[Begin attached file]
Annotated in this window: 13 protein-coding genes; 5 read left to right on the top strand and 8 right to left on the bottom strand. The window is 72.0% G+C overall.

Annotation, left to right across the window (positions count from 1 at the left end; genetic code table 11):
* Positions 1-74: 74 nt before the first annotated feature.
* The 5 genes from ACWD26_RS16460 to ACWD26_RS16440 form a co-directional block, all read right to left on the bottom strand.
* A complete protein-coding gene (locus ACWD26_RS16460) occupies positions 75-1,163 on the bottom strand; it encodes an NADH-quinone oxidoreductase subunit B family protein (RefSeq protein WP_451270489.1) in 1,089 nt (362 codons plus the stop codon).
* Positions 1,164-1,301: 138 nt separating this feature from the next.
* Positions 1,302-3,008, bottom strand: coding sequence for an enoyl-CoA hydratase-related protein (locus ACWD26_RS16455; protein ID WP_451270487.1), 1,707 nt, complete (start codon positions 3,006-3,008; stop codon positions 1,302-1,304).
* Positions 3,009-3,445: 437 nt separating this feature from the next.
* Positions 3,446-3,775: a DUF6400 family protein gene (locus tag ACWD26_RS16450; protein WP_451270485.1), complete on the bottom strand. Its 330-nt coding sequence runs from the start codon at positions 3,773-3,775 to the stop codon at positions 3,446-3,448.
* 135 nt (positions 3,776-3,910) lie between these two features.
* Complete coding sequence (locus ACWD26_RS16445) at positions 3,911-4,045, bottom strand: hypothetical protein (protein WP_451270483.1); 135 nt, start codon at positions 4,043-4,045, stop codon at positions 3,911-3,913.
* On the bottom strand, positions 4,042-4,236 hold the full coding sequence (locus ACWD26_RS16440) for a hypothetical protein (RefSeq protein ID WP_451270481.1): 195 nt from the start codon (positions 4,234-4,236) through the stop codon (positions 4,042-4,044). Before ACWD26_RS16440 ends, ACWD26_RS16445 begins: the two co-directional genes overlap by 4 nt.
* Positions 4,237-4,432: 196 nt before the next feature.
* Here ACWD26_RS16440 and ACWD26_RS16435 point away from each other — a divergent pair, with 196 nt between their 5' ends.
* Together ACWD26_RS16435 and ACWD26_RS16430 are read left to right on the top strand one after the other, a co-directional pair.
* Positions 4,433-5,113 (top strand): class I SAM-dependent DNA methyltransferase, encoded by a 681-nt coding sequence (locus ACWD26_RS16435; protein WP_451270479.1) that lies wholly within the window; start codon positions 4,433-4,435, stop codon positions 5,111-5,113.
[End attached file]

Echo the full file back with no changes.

Annotated in this window: 13 protein-coding genes; 5 read left to right on the top strand and 8 right to left on the bottom strand. The window is 72.0% G+C overall.

Annotation, left to right across the window (positions count from 1 at the left end; genetic code table 11):
* Positions 1-74: 74 nt before the first annotated feature.
* The 5 genes from ACWD26_RS16460 to ACWD26_RS16440 form a co-directional block, all read right to left on the bottom strand.
* A complete protein-coding gene (locus ACWD26_RS16460) occupies positions 75-1,163 on the bottom strand; it encodes an NADH-quinone oxidoreductase subunit B family protein (RefSeq protein WP_451270489.1) in 1,089 nt (362 codons plus the stop codon).
* Positions 1,164-1,301: 138 nt separating this feature from the next.
* Positions 1,302-3,008, bottom strand: coding sequence for an enoyl-CoA hydratase-related protein (locus ACWD26_RS16455; protein ID WP_451270487.1), 1,707 nt, complete (start codon positions 3,006-3,008; stop codon positions 1,302-1,304).
* Positions 3,009-3,445: 437 nt separating this feature from the next.
* Positions 3,446-3,775: a DUF6400 family protein gene (locus tag ACWD26_RS16450; protein WP_451270485.1), complete on the bottom strand. Its 330-nt coding sequence runs from the start codon at positions 3,773-3,775 to the stop codon at positions 3,446-3,448.
* 135 nt (positions 3,776-3,910) lie between these two features.
* Complete coding sequence (locus ACWD26_RS16445) at positions 3,911-4,045, bottom strand: hypothetical protein (protein WP_451270483.1); 135 nt, start codon at positions 4,043-4,045, stop codon at positions 3,911-3,913.
* On the bottom strand, positions 4,042-4,236 hold the full coding sequence (locus ACWD26_RS16440) for a hypothetical protein (RefSeq protein ID WP_451270481.1): 195 nt from the start codon (positions 4,234-4,236) through the stop codon (positions 4,042-4,044). Before ACWD26_RS16440 ends, ACWD26_RS16445 begins: the two co-directional genes overlap by 4 nt.
* Positions 4,237-4,432: 196 nt before the next feature.
* Here ACWD26_RS16440 and ACWD26_RS16435 point away from each other — a divergent pair, with 196 nt between their 5' ends.
* Together ACWD26_RS16435 and ACWD26_RS16430 are read left to right on the top strand one after the other, a co-directional pair.
* Positions 4,433-5,113 (top strand): class I SAM-dependent DNA methyltransferase, encoded by a 681-nt coding sequence (locus ACWD26_RS16435; protein WP_451270479.1) that lies wholly within the window; start codon positions 4,433-4,435, stop codon positions 5,111-5,113.